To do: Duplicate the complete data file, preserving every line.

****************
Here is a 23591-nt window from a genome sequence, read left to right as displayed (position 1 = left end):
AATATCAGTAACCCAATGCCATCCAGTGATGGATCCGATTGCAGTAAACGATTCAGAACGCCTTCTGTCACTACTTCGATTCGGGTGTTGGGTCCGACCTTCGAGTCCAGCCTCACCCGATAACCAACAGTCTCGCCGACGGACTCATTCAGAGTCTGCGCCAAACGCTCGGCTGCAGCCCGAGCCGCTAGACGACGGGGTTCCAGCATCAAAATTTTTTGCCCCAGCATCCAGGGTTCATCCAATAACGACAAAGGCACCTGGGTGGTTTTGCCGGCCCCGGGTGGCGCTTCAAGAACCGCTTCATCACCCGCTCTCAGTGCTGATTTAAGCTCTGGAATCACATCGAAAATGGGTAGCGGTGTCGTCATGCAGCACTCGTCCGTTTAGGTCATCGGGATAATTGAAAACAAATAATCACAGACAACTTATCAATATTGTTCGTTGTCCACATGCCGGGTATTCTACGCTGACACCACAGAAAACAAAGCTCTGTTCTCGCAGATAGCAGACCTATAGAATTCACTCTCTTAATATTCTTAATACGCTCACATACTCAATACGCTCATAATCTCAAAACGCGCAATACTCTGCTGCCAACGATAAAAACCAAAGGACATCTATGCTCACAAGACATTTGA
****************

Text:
Here is a 23591-nt window from a genome sequence, read left to right as displayed (position 1 = left end):
AATATCAGTAACCCAATGCCATCCAGTGATGGATCCGATTGCAGTAAACGATTCAGAACGCCTTCTGTCACTACTTCGATTCGGGTGTTGGGTCCGACCTTCGAGTCCAGCCTCACCCGATAACCAACAGTCTCGCCGACGGACTCATTCAGAGTCTGCGCCAAACGCTCGGCTGCAGCCCGAGCCGCTAGACGACGGGGTTCCAGCATCAAAATTTTTTGCCCCAGCATCCAGGGTTCATCCAATAACGACAAAGGCACCTGGGTGGTTTTGCCGGCCCCGGGTGGCGCTTCAAGAACCGCTTCATCACCCGCTCTCAGTGCTGATTTAAGCTCTGGAATCACATCGAAAATGGGTAGCGGTGTCGTCATGCAGCACTCGTCCGTTTAGGTCATCGGGATAATTGAAAACAAATAATCACAGACAACTTATCAATATTGTTCGTTGTCCACATGCCGGGTATTCTACGCTGACACCACAGAAAACAAAGCTCTGTTCTCGCAGATAGCAGACCTATAGAATTCACTCTCTTAATATTCTTAATACGCTCACATACTCAATACGCTCATAATCTCAAAACGCGCAATACTCTGCTGCCAACGATAAAAACCAAAGGACATCTATGCTCACAAGACATTTGA